Cobia, “Open Blue”


Origin: Panama



Open Blue Cobia

In the wild, Cobia (Rachycentron canadum) is a prized catch by sport fisherman for its firm texture and mild flavor. Open Blue’s careful method of cultivation from egg to harvest brings the qualities of this fish to a new level. Open Blue Cobia is a truly versatile fish that offers a diversity of culinary possibilities with its white flesh, mild flavor, and superior texture. Both gourmet chefs and seafood lovers alike will enjoy preparing and eating Open Blue Cobia. It can be eaten raw as sushi, sashimi or ceviche or it can be grilled, broiled, pan-seared or barbecued. Open Blue raises our fish from egg in an integrated farming platform. We have complete traceability into the life of the fish. Open Blue Cobia is free of contaminants and rich in Omega-3s; it is carefully cultivated in deep pristine ocean waters and is not genetically engineered in any way.

Cobia Facts

Name: Cobia (Rachycentron canadum) – also known as black kingfish, black salmon, ling, lemonfish, crabeaters, chubby yew, aruan tasek and a variety of other names are the sole representative of their family, the Rachycentridae.

Appearance: Cobia are sleek looking and slightly resemble sharks. They are most commonly brown or dark grey on top with a white bottom, and usually have a dark stripe running from the gill to the tail, which tends to be more vivid in juveniles. There are several sharp finlets on cobia’s dorsal surface, which extend from behind the head to the dorsal fin.

Size: Cobia can grow to a maximum length of 72 inches (1.8 meters) and maximum weight of 100 pounds (45 kilograms) in the wild. Open Blue Cobia are harvested between 6.5 and 11 pounds (3 and 5 kilograms).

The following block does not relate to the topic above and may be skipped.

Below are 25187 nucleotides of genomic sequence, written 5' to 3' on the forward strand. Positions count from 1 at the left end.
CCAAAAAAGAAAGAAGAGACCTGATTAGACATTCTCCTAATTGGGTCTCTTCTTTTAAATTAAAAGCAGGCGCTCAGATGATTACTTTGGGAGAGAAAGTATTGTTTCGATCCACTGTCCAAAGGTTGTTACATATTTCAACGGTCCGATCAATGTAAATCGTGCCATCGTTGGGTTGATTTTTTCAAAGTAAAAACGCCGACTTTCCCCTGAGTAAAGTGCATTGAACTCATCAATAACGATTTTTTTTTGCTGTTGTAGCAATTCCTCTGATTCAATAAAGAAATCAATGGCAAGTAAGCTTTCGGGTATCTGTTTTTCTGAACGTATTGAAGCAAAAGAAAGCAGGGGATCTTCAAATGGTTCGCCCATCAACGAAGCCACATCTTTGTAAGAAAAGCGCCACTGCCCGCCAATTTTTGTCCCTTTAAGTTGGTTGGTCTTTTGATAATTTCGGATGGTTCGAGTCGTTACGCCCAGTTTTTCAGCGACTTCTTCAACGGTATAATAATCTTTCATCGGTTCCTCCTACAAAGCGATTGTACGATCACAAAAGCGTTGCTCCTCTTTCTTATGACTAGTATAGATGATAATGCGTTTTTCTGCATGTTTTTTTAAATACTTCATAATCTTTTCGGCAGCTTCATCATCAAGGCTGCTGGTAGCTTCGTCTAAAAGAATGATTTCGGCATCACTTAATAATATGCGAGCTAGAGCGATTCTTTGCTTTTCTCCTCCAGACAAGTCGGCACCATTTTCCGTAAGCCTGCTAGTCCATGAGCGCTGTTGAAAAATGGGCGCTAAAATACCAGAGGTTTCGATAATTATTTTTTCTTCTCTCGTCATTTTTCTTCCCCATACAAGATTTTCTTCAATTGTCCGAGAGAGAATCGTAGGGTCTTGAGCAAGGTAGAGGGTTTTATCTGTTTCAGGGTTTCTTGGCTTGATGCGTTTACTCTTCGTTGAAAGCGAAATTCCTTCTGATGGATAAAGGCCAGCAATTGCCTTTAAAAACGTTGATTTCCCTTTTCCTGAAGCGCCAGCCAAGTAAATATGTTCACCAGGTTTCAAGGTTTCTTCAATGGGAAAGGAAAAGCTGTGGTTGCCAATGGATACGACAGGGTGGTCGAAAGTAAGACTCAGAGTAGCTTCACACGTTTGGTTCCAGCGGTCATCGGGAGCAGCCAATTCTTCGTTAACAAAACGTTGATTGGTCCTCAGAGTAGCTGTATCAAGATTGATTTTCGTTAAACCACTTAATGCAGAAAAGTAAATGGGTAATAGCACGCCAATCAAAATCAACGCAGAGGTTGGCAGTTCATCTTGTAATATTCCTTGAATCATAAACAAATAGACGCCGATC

Distribution: Cobia are distributed worldwide in tropical and subtropical waters, but absent in the eastern Pacific. They can be found in the Western Atlantic from the USA to Argentina, including the Gulf of Mexico and the entire Caribbean. Cobia can be found in the Eastern Atlantic from Morocco to South Africa and in the Indo-West Pacific from East Africa to Japan and Australia. Open Blue raises cobia in its native waters off the Caribbean coast of Panama.

Habitat: Cobia can be found in a variety of habitats: over coral reefs, off rocky shores, in mangrove sloughs, inshore around pilings and buoys and occasionally in estuaries; however they are most commonly found in clean, offshore waters around drifting and stationary objects. Cobia’s attraction to these stationary objects in the open sea allows them to adapt well to life in large open ocean net pens.

Diet: In the wild, cobia feed on crabs, fish and squid. Open Blue Cobia are fed a diet that mimics the nutritional value of their wild diet as closely as possible. This diet includes fishmeal, fish oil, plant proteins, vitamins and minerals. Our diets are all-natural and free of hormones, colorants, pesticides, prophylactic antibiotics and other harmful contaminants.

Reproduction: Cobia spawn during the warm summer months in the western Atlantic. They are broadcast spawners and their eggs and larvae are planktonic. In the hatchery, cobia spawning can be controlled using temperature. When the temperature is raised in their tanks, the fish think it is summer and begin spawning. Fertilized eggs float to the surface of the tank, are skimmed off and kept in an incubator before hatching 24 hours later. The newly hatched larvae are moved into tanks that carefully imitate an open ocean planktonic environment.

Wild Fishery Status: Cobia are caught in small quantities due to their solitary behavior. In the US, more cobia are caught by recreational fisherman than by commercial fisheries. The wild fish populations are considered healthy and stable. Open Blue’s 2013 harvest volume was nearly double the total wild capture in the US. Open Blue is currently the single largest supply of fresh cobia to the US and is growing quickly and diversifying into new international markets.